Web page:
As an ICU nurse, David Fogarty is used to doing all he can to keep his patients alive. But when he was asked recently to help a patient face death "on his terms," Fogarty experienced an entirely different way of putting the needs of his patients first.
It started one Saturday morning earlier this year, Fogarty tells us. He wasn't scheduled to work, but "came in extra to help out my unit." Early in the shift, the family of one of his patients came to him with a request. The patient had just days to live, according to his doctors. Would it be possible, the patient and his family wondered, to get the man out of the hospital that day "to die peacefully at home"? The move from ICU to home would be a tall order, but it was one Fogarty was determined to fulfill. He called social worker Kathleen Hines, and together they made a few calls — to Gold Cross Ambulance, the Mayo Clinic pharmacy, several hospice agencies, and more. Fogarty says an entire team leaped into action. The planning and arrangements made for "a busy day," he says, but that afternoon, "this wonderful man" was on his way home.
That's where the story ended for Fogarty. Until a few weeks later, when a young woman arrived at his nursing unit. Initially, Fogarty "couldn't quite place her." But then she handed Fogarty a card and began telling him "the end of a story." The woman was a daughter of Fogarty's patient, and had come back to "personally thank me and the team," he says, for helping get her father back home, where he'd spent precious hours in his own bedroom, surrounded by familiar sights and the people he loved. He "passed away peacefully" that evening, "surrounded by his loving and supportive family," just hours after arriving home.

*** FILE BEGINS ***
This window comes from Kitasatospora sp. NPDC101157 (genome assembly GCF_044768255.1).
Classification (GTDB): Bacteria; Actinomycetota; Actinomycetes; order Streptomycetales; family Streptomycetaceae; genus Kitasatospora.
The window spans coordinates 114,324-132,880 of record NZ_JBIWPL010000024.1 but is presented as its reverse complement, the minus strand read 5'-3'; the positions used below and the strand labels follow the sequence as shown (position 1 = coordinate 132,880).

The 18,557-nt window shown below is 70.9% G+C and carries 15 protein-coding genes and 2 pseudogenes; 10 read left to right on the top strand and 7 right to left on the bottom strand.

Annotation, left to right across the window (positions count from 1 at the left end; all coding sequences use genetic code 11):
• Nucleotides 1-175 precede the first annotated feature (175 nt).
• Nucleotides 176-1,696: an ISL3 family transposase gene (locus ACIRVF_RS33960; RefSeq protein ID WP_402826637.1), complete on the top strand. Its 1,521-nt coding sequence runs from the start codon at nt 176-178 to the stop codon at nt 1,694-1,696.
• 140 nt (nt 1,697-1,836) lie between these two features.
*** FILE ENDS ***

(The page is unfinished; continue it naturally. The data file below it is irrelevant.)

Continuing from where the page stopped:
The patient's daughter also gave Fogarty a photo of a sunset — the last one her father saw before passing away. The picture was taken from her father's bedroom. Just visible in the frame is a dock where he had "fished from with all his kids and grandkids." Fogarty set the image as the screensaver on his computer to remind him "how important it is to follow the patient's last wishes."
Fogarty tells us he was "honored to be a part of this patient and family's journey." And he says "knowing that there were so many people willing to go out of their way" for the patient was "really cool." The experience reminded him that although "we are such a large organization," people still care deeply "about the individual patient."
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